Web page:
Week In Politics: CPAC And Aid To Ukraine

Mar 10, 2014

NPR’s Charlie Mahtesian joins Here & Now’s Jeremy Hobson to discuss the Conservative Political Action Conference (CPAC) and bipartisan reaction in Congress to the crisis in Ukraine.

CPAC came to a close this weekend after Sen. Rand Paul won the conference’s presidential straw poll for the second year in a row. Although Republican officials acknowledged the need for the party to come together on a unified platform, there was little agreement on what that agenda would be.

Meantime, Congress made a joint effort last week by approving legislation to provide Ukraine with up to $1 billion in economic relief.


Copyright 2018 NPR. To see more, visit http://www.npr.org/.


This is HERE AND NOW from NPR and WBUR Boston. I'm Jeremy Hobson.

And Republican Senator Rand Paul of Kentucky starts this week, as a frontrunner for the Republican presidential nomination in 2016.

SENATOR RAND PAUL: It is decidedly not a time for the faint of heart. It's a time for boldness and action. The time is now. Stand with me. Let us stand together for liberty. Thank you and God bless America.

HOBSON: Rand Paul speaking at the Conservative Political Action Conference or CPAC over the weekend where he won the straw poll for the second year in a row. Meanwhile, the other Kentucky senator, Senate Minority Leader Mitch McConnell, said over the weekend that establishment Republicans would crush the Tea Party, telling the New York Times, I don't think they are going to have a single nominee anywhere in the country. He was referring to Tea Party challengers looking to unseat establishment Republicans, including him, in the primaries. Here to talk to us about all of this is Charlie Mahtesian, NPR digital politics editor. Charlie, welcome.


HOBSON: Well, let's start with Rand Paul and his win, the second time in a row that he's won the presidential straw poll at CPAC. What does that tell you?

MAHTESIAN: Well, provided some useful insight into Senator Paul's popularity and also into the direction of the party in going forward, but I think it's important to note that the CPAC crowd isn't necessarily representative of the party as a whole. And what I mean there is that you might see that Rand Paul had a home field advantage at the CPAC conference because the attendees there tend to be younger, more libertarian-oriented, and more concerned about the set of issues that tend to be in Rand Paul's sweet spot - issues like reduced (technical difficulty), civil liberties, and a more noninterventionist brand of foreign policy.

So CPAC represents a notable slice of the party, but it doesn't necessarily reflect the full ideological breadth of the GOP, which would include more social conservatives and probably hawkish elements to the party as well.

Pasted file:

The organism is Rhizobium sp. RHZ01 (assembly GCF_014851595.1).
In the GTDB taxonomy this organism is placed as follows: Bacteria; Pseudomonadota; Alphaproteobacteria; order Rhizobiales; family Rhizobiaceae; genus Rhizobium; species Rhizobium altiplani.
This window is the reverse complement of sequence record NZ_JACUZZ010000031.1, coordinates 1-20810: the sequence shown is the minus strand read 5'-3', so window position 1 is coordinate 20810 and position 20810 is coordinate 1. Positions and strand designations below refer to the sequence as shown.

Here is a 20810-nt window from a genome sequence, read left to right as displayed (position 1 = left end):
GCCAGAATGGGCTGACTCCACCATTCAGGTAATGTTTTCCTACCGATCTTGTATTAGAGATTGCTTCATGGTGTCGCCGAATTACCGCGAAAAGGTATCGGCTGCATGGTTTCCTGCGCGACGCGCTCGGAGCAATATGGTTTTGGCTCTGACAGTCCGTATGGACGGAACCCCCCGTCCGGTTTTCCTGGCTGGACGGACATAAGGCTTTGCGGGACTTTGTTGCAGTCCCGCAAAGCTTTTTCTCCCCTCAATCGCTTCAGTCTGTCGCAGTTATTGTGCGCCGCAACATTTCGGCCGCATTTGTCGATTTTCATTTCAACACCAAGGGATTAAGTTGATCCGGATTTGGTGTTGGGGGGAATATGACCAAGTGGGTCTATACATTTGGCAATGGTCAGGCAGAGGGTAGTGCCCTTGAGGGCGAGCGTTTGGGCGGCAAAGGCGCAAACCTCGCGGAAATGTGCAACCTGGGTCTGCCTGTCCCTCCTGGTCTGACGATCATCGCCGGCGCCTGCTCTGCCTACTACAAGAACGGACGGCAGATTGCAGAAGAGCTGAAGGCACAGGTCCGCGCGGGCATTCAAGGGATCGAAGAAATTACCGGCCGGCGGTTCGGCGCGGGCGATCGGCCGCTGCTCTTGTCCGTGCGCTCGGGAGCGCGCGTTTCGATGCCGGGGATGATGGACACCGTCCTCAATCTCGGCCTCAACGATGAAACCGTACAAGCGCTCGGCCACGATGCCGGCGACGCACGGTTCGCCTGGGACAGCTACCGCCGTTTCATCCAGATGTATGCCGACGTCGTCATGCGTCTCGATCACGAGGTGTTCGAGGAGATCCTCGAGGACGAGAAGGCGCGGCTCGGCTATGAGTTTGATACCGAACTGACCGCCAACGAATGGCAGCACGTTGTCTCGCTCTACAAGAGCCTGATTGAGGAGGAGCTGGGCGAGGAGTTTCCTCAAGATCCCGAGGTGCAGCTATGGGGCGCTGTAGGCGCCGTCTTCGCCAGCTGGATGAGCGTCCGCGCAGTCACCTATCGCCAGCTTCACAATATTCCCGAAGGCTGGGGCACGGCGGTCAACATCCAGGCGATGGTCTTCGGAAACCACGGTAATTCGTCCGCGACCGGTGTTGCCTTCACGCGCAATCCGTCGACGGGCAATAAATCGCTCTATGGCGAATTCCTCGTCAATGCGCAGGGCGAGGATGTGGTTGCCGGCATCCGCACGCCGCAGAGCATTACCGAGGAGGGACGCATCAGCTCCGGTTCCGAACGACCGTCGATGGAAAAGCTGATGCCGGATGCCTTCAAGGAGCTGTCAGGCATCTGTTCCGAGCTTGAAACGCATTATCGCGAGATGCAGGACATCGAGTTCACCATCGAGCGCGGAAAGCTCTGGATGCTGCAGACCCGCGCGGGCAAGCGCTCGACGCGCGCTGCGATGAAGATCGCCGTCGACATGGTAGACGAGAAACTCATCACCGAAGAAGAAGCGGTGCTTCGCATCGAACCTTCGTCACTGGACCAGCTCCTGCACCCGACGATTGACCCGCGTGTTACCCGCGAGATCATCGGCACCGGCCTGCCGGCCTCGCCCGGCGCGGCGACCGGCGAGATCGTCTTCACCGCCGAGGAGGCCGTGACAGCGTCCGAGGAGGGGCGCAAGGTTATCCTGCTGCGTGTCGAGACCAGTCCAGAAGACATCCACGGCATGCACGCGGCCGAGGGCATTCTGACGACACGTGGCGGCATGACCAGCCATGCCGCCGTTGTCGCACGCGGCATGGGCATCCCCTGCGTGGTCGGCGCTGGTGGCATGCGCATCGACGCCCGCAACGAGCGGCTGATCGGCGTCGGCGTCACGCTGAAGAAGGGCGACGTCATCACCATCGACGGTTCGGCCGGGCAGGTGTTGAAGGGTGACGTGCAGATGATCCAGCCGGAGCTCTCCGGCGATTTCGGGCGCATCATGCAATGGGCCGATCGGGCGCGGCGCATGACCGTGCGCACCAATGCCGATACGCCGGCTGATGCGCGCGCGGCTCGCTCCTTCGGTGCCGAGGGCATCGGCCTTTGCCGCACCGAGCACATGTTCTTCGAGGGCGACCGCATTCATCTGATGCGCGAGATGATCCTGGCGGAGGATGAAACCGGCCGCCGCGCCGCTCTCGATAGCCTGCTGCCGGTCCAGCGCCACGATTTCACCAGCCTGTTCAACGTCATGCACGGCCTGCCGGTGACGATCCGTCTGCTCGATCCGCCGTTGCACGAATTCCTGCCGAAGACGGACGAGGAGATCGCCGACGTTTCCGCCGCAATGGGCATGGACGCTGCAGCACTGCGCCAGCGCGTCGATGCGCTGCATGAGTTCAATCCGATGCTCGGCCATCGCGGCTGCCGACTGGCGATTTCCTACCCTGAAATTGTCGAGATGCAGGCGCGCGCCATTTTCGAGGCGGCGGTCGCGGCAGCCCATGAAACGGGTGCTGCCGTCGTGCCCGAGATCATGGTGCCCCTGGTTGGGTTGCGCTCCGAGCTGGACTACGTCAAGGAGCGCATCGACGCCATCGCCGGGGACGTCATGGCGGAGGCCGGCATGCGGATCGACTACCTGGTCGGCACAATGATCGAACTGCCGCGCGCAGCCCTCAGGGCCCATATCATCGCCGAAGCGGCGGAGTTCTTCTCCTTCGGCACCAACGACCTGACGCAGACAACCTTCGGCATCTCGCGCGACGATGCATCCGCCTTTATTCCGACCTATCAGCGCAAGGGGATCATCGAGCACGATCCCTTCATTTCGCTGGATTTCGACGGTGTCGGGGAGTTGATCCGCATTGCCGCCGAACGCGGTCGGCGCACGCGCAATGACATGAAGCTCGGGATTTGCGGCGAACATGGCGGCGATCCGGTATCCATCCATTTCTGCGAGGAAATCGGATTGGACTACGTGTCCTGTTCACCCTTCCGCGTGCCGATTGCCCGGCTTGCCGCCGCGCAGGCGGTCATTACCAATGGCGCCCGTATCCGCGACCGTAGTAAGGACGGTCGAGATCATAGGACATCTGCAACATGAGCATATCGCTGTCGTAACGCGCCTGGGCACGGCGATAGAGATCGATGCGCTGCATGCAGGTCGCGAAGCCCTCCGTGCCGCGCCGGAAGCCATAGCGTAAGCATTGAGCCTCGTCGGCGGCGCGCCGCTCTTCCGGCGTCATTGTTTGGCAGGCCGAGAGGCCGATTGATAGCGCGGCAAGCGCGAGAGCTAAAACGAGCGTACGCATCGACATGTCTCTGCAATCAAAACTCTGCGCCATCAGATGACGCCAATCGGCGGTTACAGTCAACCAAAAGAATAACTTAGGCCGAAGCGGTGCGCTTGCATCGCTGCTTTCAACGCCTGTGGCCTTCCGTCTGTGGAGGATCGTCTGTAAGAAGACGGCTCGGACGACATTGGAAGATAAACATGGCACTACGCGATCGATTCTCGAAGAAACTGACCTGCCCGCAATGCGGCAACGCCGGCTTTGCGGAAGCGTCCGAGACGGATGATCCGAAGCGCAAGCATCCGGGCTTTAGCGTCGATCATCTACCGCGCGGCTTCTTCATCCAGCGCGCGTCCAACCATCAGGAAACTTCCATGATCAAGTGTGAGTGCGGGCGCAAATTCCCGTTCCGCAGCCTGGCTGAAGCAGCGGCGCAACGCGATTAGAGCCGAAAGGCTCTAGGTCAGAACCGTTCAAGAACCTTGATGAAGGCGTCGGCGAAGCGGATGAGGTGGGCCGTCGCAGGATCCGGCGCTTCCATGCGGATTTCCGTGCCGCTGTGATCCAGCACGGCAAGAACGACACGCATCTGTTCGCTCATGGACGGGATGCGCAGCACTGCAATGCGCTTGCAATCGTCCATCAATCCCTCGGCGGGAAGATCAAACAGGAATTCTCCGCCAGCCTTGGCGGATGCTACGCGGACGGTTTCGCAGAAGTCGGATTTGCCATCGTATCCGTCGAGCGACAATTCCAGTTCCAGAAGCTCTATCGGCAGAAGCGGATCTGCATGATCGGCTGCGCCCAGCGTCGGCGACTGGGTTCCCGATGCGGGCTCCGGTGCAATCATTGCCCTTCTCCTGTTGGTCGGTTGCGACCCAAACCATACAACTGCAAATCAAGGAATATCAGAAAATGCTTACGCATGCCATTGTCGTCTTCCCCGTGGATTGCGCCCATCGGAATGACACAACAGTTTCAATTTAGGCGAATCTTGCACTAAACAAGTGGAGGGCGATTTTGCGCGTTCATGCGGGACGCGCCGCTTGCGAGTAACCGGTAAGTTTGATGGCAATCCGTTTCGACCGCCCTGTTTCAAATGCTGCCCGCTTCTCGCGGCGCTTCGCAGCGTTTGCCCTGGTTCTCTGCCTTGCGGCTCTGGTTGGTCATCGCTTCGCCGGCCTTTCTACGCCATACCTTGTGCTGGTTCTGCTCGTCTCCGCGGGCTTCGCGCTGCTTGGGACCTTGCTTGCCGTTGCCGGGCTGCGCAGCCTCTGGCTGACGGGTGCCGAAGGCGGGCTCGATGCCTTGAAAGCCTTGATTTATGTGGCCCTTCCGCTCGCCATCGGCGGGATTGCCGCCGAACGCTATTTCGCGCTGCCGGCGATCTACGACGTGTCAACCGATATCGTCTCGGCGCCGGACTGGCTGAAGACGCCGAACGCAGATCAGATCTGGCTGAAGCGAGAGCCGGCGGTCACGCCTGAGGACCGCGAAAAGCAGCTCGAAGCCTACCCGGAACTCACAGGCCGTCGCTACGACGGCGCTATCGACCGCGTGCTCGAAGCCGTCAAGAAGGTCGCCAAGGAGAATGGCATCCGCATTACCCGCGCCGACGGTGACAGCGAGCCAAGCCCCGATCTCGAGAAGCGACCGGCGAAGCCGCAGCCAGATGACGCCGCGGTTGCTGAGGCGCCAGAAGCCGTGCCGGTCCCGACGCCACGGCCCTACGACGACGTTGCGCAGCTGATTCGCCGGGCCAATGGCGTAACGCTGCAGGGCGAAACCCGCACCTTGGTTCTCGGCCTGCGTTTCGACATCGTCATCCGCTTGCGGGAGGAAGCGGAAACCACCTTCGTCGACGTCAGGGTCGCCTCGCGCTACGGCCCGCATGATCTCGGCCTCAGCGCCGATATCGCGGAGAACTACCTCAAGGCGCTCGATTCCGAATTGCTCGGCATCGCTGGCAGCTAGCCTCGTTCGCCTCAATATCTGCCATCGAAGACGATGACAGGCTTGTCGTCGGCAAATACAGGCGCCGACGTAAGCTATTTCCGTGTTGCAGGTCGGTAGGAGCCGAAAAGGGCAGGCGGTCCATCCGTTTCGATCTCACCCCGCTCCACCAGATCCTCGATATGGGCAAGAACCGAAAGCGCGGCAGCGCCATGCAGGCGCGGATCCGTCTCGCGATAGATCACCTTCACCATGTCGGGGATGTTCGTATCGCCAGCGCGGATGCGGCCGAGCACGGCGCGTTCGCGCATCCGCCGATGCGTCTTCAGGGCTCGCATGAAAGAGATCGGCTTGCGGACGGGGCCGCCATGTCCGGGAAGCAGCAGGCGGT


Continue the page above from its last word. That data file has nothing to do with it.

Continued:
HOBSON: What about the comments from Mitch McConnell in the New York Times, saying he wants to crush the Tea Party. And, of course, he is facing a Tea Party challenger, right?

MAHTESIAN: Right. Pretty remarkable, huh, Jeremy? What we see happening there is that the establishment now is fighting back harder than it ever has before against the Tea Party. For a time, the establishment wing was sort of biting its nails and kind of standing on the sidelines, and it really refrained from punching back very hard. But now what we see is that the GOP leadership and others are responding with much more vigor, and that's what we saw with Mitch McConnell's, you know, in-your-face remarks. And I think that's indicative of a very different mindset now from folks like McConnell who no longer really seek to appease the Tea Party elements because they - there's a belief that those elements simply cannot be placated. And so we're hearing much tougher rhetoric than before, and we're also seeing much more sharp-elbowed tactics from the GOP senators who have been challenged on the right flank.

HOBSON: But don't they need Tea Party Republicans to vote for them in general elections to win?

MAHTESIAN: They do, but they also have to win their primaries to get to the general election, and I think they're finding that they're spending so many resources in these brutal primary fights that they have to go full guns blazing in the primary as well.

HOBSON: Charlie, Marco Rubio, senator from Florida, is going to be making a speech today outlining changes to U.S. economic policy. He obviously is not taking the headline out of the CPAC conference as that's going to Rand Paul. But what about him?

MAHTESIAN: Well, he'll be talking about ideas to accelerate economic growth through, among other things, streamlining federal regulations, tax reform, expanded international trade agreements. And I think what we're seeing is part of Marco Rubio's attempt to get back on track and establish himself as a foreign and economic policy heavyweight, because he's seeing a standing among conservatives really erode over the past year in large part because of his position on immigration.

HOBSON: Yeah, position, which is about a bill that it looks like is not going anywhere now, the immigration reform bill, at least this year in the House of Representatives. NPR digital politics editor Charlie Mahtesian, thanks so much.

MAHTESIAN: Thanks, Jeremy.

HOBSON: This is HERE AND NOW. Transcript provided by NPR, Copyright NPR.